In the last 13 years, Karin has made a full recovery, lost 20 kilograms and finished three marathons and numerous shorter races. Watch the video below.


The positive effect of a healthy lifestyle and weight loss could partly be explained by the results of a previous research study performed in South Africa. We found that a subgroup of MS patients who inherited a genetic variation in the obesity-related FTO gene have raised homocysteine levels. The levels of this toxic amino acid correlated positively with body mass index (BMI) and total cholesterol levels. Daily intake of at least five fruits and vegetables had a favourable effect on the Expanded Disability Status Scale (EDSS). This novel finding is consistent with the role of FTO in demethylation and epigenetic changes and reinforces the importance of a healthy lifestyle to prevent or reduce the risk of MS disability. Read more.

A study by Gianfrancesco et al. (2016) has gone on to investigate the “Causal effect of genetic variants associated with BMI on MS susceptibility”.  Their findings confirmed an independent effect of FTO on MS susceptibility.

The presence of any of the multiple obesity-related gene variations identified in the human genome will not result in MS, but may affect the metabolic pathways involved in the development of MS that are mediated by a high BMI. This includes vitamin D status and chronic inflammation that also affects iron metabolism, providing another opportunity to reduce the risk, even in children with MS. Read more.

Demyelinating Diseases GeneScreen

At Gknowmix we offer the Demyelinating Diseases GeneScreen, which aims to identify a combination of genetic, biochemical and environmental factors associated with different subtypes of MS. The results could provide the information needed to improve quality of life at the individual level. While this screen cannot prevent or cure MS, it empowers patients with the expert knowledge to better manage their disease outcome in consultation with their doctor.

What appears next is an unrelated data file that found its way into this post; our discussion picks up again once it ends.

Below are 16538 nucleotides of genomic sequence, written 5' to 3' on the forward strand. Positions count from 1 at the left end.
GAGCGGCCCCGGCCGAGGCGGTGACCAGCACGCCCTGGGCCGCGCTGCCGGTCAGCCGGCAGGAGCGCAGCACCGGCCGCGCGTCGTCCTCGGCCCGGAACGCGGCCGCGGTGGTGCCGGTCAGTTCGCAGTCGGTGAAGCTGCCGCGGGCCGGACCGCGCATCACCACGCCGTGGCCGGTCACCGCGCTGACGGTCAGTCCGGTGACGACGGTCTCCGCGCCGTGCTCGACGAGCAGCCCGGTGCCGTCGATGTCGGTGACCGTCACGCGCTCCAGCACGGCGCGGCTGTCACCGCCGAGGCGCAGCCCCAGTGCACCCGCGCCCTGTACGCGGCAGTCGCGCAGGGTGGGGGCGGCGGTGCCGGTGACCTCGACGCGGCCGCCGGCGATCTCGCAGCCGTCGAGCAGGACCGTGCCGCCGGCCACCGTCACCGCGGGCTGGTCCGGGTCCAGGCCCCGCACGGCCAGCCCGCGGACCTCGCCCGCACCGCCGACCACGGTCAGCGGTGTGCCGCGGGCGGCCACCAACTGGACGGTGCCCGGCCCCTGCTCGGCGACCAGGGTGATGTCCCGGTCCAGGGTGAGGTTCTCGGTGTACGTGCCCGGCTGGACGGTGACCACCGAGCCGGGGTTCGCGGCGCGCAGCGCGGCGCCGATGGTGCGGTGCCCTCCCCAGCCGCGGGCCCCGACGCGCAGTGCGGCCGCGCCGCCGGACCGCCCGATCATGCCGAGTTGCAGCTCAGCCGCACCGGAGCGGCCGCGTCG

Do you still experience MS flare-ups? There is hope…
For more information or to find out how to get involved in the research, please visit

The research started 20 years ago when Roberta (Bobbie) Rooney coined the phrase “hereditary biochemical multiple sclerosis (HBMS)” 1 to describe a subgroup of people with MS who had a chronic iron deficiency. This concept was later expanded to “Pathology-supported genetic testing (PSGT)”, when we realised that there were other subgroups who had different biochemical deficiencies that also caused demyelination, such as dysregulation of folate-vitamin B12 metabolism, which includes deficiencies of folate and/or vitamin B12 and high homocysteine.2,3 Vitamin D deficiency and obesity (which is linked to high cholesterol) are considered to be causal risk factors for MS.4   Vitamin D also reduces the concentration of hepcidin in the blood, a protein that inhibits iron absorption. Vitamin D deficiency can therefore lead to iron deficiency/dysregulation.5

A combination of blood tests (listed below) available at most routine pathology laboratories are used together with genetic testing to take all these factors into account:

GENETIC PRE-SCREEN: Biochemistry Blood Test Panel
Full blood count & Diff
Serum iron
Transferrin saturation
C-reactive protein
Serum Folate
Vitamin B12
Vitamin D


  1. Rooney RN, Kotze MJ, de Villiers JN, Hillermann R, Cohen JA. Multiple sclerosis, porphyria-like symptoms, and a history of iron deficiency anemia in a family of Scottish descent. Am J Med Genet. 1999;86:194-6.
  2. van Rensburg SJ, Kotze MJ, Hon D, Haug P, Kuyler J, Hendricks M, Botha J, Potocnik FC, Matsha T, Erasmus RT. Iron and the folate-vitamin B12-methylation pathway in multiple sclerosis. Metab Brain Dis. 2006;21:121-37.
  3. Davis W, van Rensburg SJ, Cronje FJ, Whati L, Fisher LR, van der Merwe L, Geiger D, Hassan MS, Matsha T, Erasmus RT, Kotze MJ. The fat mass and obesity-associated FTO rs9939609 polymorphism is associated with elevated homocysteine levels in patients with multiple sclerosis screened for vascular risk factors. Metab Brain Dis. 2014;29:409-19. doi: 10.1007/s11011-014-9486-7.
  4. Harroud A, Richards JB. Mendelian randomization in multiple sclerosis: A causal role for vitamin D and obesity? Mult Scler. 2018;24:80-85. doi: 10.1177/1352458517737373.
  5. Smith EM, Alvarez JA, Kearns MD, Hao L, Sloan JH, Konrad RJ, Ziegler TR, Zughaier SM, Tangpricha V. High-dose vitamin D3 reduces circulating hepcidin concentrations: A pilot, randomized, double-blind, placebo-controlled trial in healthy adults. Clin Nutr. 2017;36(4):980-985. doi: 10.1016/j.clnu.2016.06.015.